Codeine Country

On Sunday, April 17, the centerpiece story in the Arts and Entertainment section of The New York Times was a story about how, via the Slim Thug/Mike Jones/Paul Wall hit single "Still Tippin'," Houston's homegrown screw music was poised to take over the hip-hop nation. Screw -- the slowed-down hip-hop invented by DJ Screw as music for people to enjoy while high on codeine cough syrup -- was presented as something new, weird and uniquely Houstonian.

All of which it indubitably is -- at least for hip-hop. But it's mostly forgotten today that Screw was really the second Houston codeine aficionado to revolutionize a local scene. Back in the late '60s and early '70s, Townes Van Zandt turned Houston's folk and country/Americana music on its head, thanks in no small part to his appreciation for the drug that is today called lean.

I told former Houstonian and Texas songwriting legend Guy Clark about screw music -- which he had never heard of -- and here is what he had to say: "Some things never change. You can always count on Houston's codeine heads."

In the Times article, UGK's Bun B. was quoted as saying that he could never impress New Yorkers with the originality of Houston rap until DJ Screw came along. Like DJ Screw, Van Zandt forever altered a local scene and brought it to national attention.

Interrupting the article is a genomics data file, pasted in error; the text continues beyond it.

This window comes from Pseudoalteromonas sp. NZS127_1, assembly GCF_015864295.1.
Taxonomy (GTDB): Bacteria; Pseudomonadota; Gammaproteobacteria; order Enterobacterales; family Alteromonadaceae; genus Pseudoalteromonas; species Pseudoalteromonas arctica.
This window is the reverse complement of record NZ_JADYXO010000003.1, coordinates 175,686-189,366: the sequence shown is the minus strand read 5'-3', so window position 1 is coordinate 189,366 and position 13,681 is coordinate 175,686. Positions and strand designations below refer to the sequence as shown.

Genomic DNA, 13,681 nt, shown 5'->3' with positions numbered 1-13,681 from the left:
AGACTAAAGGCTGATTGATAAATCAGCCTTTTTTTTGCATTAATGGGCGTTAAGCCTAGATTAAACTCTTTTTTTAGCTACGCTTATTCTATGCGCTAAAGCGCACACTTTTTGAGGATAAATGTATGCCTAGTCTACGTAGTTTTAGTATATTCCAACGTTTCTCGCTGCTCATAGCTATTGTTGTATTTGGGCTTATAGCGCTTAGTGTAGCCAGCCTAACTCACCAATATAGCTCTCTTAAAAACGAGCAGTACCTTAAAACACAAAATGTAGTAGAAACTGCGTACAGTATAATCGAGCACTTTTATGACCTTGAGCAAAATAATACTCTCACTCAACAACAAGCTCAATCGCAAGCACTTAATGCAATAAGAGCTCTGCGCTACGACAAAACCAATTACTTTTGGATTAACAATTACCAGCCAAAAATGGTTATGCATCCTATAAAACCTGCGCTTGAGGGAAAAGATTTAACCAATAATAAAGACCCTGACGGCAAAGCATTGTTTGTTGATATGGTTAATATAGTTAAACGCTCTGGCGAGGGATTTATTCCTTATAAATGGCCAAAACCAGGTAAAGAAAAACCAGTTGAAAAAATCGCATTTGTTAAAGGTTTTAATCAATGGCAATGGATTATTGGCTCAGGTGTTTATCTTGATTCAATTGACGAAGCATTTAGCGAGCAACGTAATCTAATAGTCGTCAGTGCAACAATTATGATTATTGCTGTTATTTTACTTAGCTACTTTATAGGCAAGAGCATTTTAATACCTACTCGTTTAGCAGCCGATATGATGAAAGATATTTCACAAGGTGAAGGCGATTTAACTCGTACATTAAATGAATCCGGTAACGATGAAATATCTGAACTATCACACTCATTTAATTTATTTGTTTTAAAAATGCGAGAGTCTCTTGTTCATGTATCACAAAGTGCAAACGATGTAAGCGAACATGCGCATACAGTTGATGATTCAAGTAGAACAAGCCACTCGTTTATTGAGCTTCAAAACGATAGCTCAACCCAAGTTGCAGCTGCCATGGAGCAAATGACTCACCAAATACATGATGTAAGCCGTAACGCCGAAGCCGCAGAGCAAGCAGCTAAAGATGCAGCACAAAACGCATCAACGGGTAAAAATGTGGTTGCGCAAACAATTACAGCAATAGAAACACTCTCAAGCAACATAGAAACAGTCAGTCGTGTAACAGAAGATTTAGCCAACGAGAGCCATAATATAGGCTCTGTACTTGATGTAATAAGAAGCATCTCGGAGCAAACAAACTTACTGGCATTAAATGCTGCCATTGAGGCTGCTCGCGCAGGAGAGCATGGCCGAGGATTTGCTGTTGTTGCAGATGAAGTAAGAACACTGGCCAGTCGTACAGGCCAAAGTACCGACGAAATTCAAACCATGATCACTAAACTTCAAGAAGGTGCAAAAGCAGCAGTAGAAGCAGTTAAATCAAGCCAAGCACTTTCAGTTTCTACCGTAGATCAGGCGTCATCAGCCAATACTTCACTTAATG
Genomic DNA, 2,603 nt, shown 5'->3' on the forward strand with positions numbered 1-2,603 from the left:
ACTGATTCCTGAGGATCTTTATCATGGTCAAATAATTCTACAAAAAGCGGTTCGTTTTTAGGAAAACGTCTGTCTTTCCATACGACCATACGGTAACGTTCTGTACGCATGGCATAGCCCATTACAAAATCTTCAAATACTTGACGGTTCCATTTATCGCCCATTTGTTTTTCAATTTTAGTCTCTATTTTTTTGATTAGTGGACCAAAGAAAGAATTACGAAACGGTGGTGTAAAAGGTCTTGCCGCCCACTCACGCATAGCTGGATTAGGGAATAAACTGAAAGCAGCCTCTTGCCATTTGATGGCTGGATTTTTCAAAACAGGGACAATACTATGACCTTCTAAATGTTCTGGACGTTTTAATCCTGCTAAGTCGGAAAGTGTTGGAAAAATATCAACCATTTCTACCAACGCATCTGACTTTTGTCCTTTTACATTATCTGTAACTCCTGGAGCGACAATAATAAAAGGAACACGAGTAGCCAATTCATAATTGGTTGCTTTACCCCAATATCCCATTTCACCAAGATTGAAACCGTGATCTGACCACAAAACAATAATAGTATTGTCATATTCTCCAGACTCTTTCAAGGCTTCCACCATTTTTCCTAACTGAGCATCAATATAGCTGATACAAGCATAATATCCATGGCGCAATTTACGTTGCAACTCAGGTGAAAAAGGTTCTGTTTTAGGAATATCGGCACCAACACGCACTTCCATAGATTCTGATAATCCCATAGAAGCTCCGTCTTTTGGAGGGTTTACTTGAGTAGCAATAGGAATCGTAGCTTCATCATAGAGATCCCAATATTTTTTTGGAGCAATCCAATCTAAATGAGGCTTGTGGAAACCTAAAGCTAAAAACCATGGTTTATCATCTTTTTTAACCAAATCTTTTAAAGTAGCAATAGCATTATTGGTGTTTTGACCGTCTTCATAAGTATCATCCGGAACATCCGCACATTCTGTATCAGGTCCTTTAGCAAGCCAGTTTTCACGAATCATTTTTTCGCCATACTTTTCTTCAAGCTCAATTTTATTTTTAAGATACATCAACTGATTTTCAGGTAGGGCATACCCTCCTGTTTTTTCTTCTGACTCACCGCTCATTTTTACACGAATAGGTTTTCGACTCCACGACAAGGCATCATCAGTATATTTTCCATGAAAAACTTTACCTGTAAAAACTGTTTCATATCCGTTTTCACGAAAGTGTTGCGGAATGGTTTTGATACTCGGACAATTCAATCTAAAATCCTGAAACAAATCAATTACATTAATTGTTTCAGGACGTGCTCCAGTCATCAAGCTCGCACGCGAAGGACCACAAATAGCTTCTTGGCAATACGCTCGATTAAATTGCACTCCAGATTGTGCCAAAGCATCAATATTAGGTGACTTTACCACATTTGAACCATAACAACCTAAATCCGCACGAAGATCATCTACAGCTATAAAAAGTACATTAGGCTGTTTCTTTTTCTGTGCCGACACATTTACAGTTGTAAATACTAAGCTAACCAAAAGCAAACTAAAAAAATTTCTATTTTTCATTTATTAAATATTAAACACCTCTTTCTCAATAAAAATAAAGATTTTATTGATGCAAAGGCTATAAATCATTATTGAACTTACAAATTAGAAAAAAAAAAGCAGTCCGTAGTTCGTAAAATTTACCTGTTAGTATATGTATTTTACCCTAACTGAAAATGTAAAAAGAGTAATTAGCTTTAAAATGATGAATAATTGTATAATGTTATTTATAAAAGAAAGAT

Likewise, before Van Zandt, our local folksingers were like those everywhere else: Kingston Trio knock-offs or rote copiers of hoary old tunes from the British, Irish, Scottish and Appalachian songbooks. After Van Zandt, local folksingers wrote original tunes about their own lives and the lives of others around them, or hell, whatever else took their fancy. What's more, Van Zandt raised the bar exponentially for original songwriters, and his tough love for his contemporaries separated the wheat -- people like Guy Clark, Rodney Crowell and Steve Earle -- from the forgotten chaff.